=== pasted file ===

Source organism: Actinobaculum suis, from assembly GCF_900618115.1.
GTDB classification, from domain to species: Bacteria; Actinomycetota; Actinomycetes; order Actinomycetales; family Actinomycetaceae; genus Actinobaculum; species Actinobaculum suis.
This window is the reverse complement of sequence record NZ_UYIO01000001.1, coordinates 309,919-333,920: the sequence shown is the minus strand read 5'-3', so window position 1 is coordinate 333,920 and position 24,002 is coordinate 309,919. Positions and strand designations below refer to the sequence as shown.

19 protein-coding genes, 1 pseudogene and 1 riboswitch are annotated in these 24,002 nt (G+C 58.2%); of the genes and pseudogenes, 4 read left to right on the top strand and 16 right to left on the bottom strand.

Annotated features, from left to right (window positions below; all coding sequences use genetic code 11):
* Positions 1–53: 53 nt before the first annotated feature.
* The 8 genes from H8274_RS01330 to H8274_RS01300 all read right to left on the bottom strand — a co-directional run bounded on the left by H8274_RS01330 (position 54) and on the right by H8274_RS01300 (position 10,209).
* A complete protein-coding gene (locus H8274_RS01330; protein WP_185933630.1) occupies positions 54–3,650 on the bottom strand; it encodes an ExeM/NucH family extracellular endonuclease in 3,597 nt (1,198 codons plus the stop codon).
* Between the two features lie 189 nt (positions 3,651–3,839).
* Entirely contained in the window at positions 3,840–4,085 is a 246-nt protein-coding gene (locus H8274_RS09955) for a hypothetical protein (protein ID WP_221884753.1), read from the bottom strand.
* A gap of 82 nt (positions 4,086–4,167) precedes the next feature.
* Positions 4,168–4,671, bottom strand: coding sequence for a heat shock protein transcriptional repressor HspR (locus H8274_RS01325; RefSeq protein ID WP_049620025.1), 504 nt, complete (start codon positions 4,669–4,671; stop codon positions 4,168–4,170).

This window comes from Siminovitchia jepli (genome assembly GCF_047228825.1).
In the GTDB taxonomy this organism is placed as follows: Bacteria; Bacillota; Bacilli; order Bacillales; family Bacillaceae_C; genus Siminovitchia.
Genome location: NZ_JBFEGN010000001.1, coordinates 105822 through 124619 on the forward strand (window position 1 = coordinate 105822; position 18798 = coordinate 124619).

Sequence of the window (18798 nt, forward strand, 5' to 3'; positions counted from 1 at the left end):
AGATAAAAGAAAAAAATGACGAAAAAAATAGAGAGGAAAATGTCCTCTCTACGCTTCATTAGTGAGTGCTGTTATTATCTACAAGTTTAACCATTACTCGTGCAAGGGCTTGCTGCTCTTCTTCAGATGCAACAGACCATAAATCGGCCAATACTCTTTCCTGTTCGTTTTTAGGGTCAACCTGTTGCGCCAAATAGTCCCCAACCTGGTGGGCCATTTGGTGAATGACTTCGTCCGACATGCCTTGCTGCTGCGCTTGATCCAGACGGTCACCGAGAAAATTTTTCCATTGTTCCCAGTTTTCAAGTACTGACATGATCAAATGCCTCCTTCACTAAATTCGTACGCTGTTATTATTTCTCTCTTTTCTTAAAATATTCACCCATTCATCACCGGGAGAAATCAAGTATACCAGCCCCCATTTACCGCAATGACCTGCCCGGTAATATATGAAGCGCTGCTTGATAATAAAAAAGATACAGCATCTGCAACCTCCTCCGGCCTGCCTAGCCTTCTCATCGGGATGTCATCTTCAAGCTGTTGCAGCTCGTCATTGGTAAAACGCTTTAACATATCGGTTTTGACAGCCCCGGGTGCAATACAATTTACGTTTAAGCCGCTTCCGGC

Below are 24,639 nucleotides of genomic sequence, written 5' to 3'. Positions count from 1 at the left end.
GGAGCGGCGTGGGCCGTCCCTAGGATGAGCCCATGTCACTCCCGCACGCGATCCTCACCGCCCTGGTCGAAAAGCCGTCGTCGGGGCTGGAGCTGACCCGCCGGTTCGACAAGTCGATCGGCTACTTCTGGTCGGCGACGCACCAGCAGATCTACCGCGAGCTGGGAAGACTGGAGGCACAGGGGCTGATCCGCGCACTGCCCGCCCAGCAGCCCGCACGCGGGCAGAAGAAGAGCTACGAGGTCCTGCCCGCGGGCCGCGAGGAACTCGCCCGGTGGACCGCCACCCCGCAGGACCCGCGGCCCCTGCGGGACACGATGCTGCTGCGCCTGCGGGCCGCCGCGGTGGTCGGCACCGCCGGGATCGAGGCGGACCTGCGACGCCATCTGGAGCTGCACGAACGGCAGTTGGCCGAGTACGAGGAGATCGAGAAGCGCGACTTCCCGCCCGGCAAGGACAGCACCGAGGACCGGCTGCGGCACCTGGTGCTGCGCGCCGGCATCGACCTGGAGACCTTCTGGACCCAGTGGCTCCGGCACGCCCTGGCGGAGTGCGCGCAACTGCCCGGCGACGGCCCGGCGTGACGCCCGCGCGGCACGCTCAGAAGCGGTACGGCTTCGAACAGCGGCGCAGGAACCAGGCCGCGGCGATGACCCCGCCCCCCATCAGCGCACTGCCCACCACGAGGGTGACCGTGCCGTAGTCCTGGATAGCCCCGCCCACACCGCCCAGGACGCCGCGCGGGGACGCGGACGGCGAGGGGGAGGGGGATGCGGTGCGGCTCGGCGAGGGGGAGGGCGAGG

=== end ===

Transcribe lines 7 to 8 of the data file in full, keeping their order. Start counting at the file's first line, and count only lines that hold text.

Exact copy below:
* The 8 genes from H8274_RS01330 to H8274_RS01300 all read right to left on the bottom strand — a co-directional run bounded on the left by H8274_RS01330 (position 54) and on the right by H8274_RS01300 (position 10,209).
* A complete protein-coding gene (locus H8274_RS01330; protein WP_185933630.1) occupies positions 54–3,650 on the bottom strand; it encodes an ExeM/NucH family extracellular endonuclease in 3,597 nt (1,198 codons plus the stop codon).